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Next Field Trips

Join us on our next bird watching field trip. Unless otherwise noted, there is no charge for participation. Some trips may have participation limits, require prior registration or are prioritized for Lake Cook Audubon members. This will be noted in the field trip description.

Jan
9
Sun
Flash Event! – Winter Specialty Birding (NO DATE SET) @ TBD
Jan 9 @ 12:00 am – 12:00 am
Flash Event! - Winter Specialty Birding (NO DATE SET) @ TBD

This event is a placeholder for a potential “flash event.” NO DATE has been set.

Winter waterfowl in the harbor and nearby Stateline Beach, plus a chance for Snow Buntings. January birding can yield great winter specialties such as Snow Buntings, Lapland Longspurs, Horned Larks and Rough-legged Hawks. But the seasonal weather determines everything.

We will communicate this Flash birding event, if it happens, via our Lake Cook Audubon email list. To insure you are on this notification list, subscribe here.

Leader: Cici Birnberg 847-945-8500

Jan
12
Wed
South Texas Spectacular @ Lower Rio Grande Valley
Jan 12 – Jan 17 all-day
South Texas Spectacular @ Lower Rio Grande Valley | Alamo | Texas | United States

The Lower Rio Grande Valley is home to 540 bird species with specialties ranging from Green Jay, Great Kiskadee and Almatira Oriole to Buff-bellied and Black-chinned Hummingbird, Curve-billed and Long-billed Thrashers, Aplomado Falcon and many others. We’ll be based at the Alamo Inn B&B, a favorite birders’ getaway, and visit top hotspots in three counties with experienced local guides.

We’ll arrive midday on Wednesday January 12 and have four full days of birding Thursday, Friday, Saturday and Sunday, with a choice of leaving Monday January 17 or staying an extra day for a 2.5-hour drive to see wintering Whooping Cranes and other wintering and resident species.

Maximum 9 participants; Lake/Cook membership and COVID vaccination required. For a detailed itinerary and pricing, email Kerry Swift (swift.kerry@gmail.com)


Next Programs

Our programs are open to the public and free. Most are offered at Heller Nature Center in Highland Park. Some may be presented on Zoom. This will be noted in the program description.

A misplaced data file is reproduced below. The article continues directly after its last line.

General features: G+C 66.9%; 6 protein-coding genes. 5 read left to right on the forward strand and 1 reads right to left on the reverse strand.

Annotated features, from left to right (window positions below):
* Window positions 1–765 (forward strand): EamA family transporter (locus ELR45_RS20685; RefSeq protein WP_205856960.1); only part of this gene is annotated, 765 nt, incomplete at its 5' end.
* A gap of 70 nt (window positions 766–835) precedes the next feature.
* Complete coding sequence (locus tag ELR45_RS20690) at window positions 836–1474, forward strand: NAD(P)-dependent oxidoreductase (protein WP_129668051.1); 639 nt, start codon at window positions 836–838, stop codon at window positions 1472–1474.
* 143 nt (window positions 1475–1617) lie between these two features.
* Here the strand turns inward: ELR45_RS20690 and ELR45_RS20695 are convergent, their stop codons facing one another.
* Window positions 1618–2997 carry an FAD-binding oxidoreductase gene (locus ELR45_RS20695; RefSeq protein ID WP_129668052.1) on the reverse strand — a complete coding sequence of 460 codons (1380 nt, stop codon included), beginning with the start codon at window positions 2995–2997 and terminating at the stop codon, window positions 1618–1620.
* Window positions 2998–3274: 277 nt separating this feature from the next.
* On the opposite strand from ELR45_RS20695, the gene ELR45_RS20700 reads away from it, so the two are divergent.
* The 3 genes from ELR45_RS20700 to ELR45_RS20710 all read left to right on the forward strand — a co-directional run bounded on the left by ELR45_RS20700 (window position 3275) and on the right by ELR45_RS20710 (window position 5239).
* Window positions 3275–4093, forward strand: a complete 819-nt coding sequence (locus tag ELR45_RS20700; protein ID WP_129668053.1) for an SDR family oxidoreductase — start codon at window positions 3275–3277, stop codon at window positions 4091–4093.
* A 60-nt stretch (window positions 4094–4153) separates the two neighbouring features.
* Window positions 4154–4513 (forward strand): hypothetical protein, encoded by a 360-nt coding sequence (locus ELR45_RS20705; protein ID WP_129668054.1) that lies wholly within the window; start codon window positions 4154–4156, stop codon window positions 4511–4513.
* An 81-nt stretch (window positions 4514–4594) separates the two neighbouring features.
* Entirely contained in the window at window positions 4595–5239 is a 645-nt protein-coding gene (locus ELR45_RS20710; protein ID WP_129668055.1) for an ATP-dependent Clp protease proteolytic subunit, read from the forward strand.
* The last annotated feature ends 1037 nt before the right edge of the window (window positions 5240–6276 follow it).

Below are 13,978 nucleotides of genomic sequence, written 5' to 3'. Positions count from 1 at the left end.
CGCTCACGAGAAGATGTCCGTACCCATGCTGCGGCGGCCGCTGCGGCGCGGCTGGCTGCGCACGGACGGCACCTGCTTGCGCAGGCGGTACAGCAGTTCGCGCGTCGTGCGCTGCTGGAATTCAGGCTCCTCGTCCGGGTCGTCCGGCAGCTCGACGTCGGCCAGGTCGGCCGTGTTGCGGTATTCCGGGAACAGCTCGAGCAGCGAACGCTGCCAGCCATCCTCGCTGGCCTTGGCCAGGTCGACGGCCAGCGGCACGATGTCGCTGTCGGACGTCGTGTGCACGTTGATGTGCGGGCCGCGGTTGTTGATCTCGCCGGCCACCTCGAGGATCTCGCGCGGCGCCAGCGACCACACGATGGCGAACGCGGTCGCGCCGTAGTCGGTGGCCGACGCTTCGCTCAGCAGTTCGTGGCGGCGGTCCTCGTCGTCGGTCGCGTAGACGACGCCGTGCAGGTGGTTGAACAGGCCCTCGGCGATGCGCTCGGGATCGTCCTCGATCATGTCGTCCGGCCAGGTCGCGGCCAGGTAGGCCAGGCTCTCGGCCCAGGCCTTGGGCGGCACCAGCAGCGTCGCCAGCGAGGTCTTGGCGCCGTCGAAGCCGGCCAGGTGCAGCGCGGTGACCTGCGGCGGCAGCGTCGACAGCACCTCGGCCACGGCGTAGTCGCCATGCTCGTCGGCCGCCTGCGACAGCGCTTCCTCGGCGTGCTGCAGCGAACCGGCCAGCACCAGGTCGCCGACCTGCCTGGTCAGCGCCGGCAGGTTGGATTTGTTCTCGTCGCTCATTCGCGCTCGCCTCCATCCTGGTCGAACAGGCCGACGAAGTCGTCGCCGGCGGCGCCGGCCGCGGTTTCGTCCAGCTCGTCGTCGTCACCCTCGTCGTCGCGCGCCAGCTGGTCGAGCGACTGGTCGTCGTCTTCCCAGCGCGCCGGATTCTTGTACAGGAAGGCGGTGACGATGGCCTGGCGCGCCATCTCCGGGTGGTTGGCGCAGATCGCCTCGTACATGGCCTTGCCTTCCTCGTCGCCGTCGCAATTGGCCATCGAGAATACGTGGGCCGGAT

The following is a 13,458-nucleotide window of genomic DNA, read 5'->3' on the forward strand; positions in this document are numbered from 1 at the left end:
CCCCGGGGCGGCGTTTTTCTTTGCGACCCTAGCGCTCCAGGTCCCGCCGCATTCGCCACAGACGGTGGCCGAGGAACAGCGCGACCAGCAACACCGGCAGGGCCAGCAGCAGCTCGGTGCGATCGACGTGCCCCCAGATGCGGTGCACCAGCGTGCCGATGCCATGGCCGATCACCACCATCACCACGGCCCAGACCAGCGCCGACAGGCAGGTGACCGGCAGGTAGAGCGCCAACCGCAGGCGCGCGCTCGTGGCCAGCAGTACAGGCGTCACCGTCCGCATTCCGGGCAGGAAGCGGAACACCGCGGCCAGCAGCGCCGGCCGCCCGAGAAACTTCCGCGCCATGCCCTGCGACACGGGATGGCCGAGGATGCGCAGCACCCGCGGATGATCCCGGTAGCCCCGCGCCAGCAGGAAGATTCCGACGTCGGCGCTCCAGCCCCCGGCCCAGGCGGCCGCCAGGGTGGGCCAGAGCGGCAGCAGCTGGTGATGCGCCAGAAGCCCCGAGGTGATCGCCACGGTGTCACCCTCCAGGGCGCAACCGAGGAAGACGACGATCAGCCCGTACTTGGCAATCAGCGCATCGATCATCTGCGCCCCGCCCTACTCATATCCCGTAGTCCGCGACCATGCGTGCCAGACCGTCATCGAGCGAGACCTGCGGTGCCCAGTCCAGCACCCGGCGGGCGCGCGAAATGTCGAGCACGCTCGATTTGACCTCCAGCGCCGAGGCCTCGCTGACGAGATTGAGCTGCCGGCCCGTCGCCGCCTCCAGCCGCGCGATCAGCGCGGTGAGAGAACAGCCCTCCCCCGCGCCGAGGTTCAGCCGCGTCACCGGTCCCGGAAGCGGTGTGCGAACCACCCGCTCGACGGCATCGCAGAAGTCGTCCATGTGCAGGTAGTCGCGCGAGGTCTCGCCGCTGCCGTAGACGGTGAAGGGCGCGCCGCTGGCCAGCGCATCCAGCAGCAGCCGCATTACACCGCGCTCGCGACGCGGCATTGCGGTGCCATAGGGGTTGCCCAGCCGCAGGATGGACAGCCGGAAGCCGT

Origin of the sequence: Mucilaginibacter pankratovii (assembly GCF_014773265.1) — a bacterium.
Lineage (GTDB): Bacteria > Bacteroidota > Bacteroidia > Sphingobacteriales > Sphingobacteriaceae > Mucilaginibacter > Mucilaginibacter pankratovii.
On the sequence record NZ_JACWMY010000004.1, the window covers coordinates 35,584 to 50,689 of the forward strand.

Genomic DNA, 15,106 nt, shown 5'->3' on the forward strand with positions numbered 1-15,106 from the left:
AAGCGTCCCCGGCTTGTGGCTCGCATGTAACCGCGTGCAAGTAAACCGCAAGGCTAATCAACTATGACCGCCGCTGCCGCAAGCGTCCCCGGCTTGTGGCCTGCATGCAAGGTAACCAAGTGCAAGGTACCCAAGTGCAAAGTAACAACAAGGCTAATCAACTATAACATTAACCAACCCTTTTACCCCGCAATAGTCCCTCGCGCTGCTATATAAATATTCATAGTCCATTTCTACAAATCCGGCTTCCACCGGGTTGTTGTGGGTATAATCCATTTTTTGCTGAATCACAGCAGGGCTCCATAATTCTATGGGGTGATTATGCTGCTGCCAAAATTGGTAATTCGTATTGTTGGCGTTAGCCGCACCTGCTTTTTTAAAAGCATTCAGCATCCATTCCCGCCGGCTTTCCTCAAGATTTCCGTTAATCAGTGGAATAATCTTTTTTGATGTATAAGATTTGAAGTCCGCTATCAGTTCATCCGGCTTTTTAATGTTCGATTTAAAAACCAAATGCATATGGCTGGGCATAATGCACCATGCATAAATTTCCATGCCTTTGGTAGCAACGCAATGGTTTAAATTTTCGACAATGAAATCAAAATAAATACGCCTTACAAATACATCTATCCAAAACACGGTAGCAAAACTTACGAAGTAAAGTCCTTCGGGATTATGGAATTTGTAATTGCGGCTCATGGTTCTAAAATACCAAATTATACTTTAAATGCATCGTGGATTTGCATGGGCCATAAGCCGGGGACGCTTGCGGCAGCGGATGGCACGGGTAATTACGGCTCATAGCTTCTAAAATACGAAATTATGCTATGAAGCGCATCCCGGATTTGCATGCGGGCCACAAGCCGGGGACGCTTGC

Jan
18
Tue
Winter Warriors: How Birds Survive the Elements @ Location To Be Determined
Jan 18 @ 7:00 pm – 8:30 pm
Winter Warriors: How Birds Survive the Elements @ Location To Be Determined

Winter can be a trying time for birds, often combining extreme temperatures and increased snow cover with low food availability and increased energy demands. Despite these harsh conditions, many species of birds from your backyard to the Arctic tundra find amazing ways to persist throughout winter. Spencer Keyser, a PhD student at the University of Wisconsin-Madison who is studying the ecology of winter birds, will discuss some of the major ways birds survive winter weather from their physiology to behavior, and how citizen science can continue to inform us on how winter climate may shape the ranges of these amazing winter warriors.

ZOOM PARTICIPATION INSTRUCTIONS

The presentations will be on Zoom. You must install the free Zoom application (Zoom Client for Meetings) on your computer. We strongly recommend doing this BEFORE the events. 

We will be emailing online participation instructions for each event. You must be on the email list to receive the link to the program.
Download the Zoom Client for Meetings here.

Jan
22
Sat
Indoor Field Trip: Wings and Talons @ Wings and Talons
Jan 22 @ 12:00 pm
Indoor Field Trip: Wings and Talons @ Wings and Talons | Itasca | Illinois | United States

Meet-and-greet the resident birds of prey at Wings and Talons, a nonprofit raptor education organization in Itasca. Highlights will include a Gyrfalcon – the largest falcon in the world and a rare sight in Illinois because ‘Gyrs’ reside in the High Arctic.

Limited participation; Lake Cook Chapter member priority. Registration required. Email renabird3@gmail.com to register.


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Who We Are

We are a gathering of people who enjoy bird watching and studying birds and wildlife. We welcome people of all ages and skills to join us on our field trips, programs and other events. Most of our monthly programs are bird-oriented, but we also address environmental and natural history topics.

The Illinois Audubon Society is the state’s oldest conservation organization that functions as a land trust to protect and enhance Illinois’ unique habitats and to educate the public about them. Organized in 1897, Illinois Audubon is not affiliated with the National Audubon Society.

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